The United Kingdom will agree to follow all European Union rules after Brexit and keep the nation’s borders open for the duration of the transition period to 2022, with further bad news for fisheries and communities in Northern Ireland as a new agreement was reached in Brussels Monday.
The European Union’s chief Brexit negotiator Michel Barnier made the announcement in a joint press conference with Britain’s David Davis in Brussels, where the pair presented what was introduced as a “legal text which constitutes a decisive step” towards a final agreement. Revealing the enormous extent to which Theresa May’s government has sold out the Brexit-voting British public, Barnier and Davis spoke on a number of key policy areas including immigration, British control over British laws, and regaining control over British fishing waters.
Speaking first at the meeting with journalists, French politician Barnier said Britain had agreed to continue following all Brussels laws for years after the offical Brexit date of March 2019 under the guise of a transition period, but would not be able to challenge or make decisions on that law itself.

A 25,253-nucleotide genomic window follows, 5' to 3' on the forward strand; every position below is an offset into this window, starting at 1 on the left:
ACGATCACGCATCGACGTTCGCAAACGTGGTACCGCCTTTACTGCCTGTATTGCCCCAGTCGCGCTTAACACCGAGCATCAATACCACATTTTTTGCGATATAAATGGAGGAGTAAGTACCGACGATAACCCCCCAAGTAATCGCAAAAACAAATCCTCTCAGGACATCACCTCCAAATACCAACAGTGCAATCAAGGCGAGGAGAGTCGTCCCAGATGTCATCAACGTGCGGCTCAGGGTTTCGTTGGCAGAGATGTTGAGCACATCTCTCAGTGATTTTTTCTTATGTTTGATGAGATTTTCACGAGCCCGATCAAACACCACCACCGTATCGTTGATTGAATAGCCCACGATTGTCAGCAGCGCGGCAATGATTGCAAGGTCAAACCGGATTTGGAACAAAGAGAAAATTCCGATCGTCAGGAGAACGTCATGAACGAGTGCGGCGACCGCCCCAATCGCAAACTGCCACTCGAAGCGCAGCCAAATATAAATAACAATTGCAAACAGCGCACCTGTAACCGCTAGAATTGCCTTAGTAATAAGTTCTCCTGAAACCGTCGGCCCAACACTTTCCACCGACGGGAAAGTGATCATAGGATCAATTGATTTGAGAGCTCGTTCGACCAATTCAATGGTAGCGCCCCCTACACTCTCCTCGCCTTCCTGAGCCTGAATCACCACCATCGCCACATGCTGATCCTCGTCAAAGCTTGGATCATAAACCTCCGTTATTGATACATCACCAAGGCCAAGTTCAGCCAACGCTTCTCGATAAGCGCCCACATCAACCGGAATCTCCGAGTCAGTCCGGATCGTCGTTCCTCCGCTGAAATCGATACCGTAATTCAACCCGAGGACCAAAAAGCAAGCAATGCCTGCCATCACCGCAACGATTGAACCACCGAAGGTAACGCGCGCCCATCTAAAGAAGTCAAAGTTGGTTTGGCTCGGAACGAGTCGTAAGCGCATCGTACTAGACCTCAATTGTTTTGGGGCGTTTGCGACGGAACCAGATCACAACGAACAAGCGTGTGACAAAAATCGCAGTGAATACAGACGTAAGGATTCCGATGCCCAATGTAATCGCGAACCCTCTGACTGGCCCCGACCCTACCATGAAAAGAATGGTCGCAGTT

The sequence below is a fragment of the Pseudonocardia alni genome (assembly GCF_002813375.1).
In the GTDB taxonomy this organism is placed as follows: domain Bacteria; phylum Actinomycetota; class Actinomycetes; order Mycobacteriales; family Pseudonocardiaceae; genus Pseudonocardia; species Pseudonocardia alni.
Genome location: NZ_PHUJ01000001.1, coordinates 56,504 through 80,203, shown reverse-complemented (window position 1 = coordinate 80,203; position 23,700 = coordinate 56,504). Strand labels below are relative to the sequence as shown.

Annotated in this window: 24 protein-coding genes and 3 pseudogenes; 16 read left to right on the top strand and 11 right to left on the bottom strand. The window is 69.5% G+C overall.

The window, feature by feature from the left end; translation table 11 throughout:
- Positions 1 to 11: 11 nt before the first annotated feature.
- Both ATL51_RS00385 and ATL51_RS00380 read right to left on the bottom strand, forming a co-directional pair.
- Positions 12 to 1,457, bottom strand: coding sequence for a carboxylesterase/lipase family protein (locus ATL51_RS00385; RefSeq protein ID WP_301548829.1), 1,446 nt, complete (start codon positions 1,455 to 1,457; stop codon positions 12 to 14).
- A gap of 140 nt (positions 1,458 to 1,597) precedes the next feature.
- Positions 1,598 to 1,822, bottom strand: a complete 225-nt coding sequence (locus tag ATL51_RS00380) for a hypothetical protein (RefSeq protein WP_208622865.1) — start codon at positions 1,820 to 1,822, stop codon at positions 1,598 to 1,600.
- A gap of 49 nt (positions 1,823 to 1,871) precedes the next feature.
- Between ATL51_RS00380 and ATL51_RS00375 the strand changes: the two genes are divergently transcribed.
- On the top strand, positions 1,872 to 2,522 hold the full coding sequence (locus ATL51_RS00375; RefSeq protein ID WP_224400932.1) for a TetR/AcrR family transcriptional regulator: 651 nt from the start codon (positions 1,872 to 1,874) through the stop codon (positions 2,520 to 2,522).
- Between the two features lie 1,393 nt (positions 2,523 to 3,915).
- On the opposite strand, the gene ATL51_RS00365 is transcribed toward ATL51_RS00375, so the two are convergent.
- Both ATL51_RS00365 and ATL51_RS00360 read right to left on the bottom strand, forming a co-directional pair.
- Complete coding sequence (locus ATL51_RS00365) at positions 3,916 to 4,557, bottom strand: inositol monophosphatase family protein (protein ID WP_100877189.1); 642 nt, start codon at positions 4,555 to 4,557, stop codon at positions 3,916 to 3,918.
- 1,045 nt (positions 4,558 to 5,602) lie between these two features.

Sugar-coating the fact that Britain won’t be free from the yoke of EU legislation for years to come, Barnier said: “the United Kingdom will no longer participate in EU decision-making processes because after the 30th of March 2019 you will no longer be a member state.”
“Nonetheless, it will preserve all the benefits and advantages of the single market, the customs union, and European policies and will, therefore, be required to respect all European rules just like member states do.”
Barnier also made clear that Britain wouldn’t have any control over immigration during the transition period either, with all European Union citizens coming to the United Kingdom through the period into the 2020’s would have full rights forever, under what he called a “new resident status”, saying this would give those citizens “legal certainty.”
Yet the whole deal will stand or fall on answering the question over the European Union-British border between Republic of Ireland and Ulster, which has been inflated to a matter of utmost importance — and particularly by those who would see Britain remain locked into the European Union. Just days after British Brexit leader Jacob Rees-Mogg warned the EU was using Ulster to keep the UK in the single market, Barnier euphemistically referred to the “backstop solution” to Ireland — keeping Britain’s westernmost region in the customs union.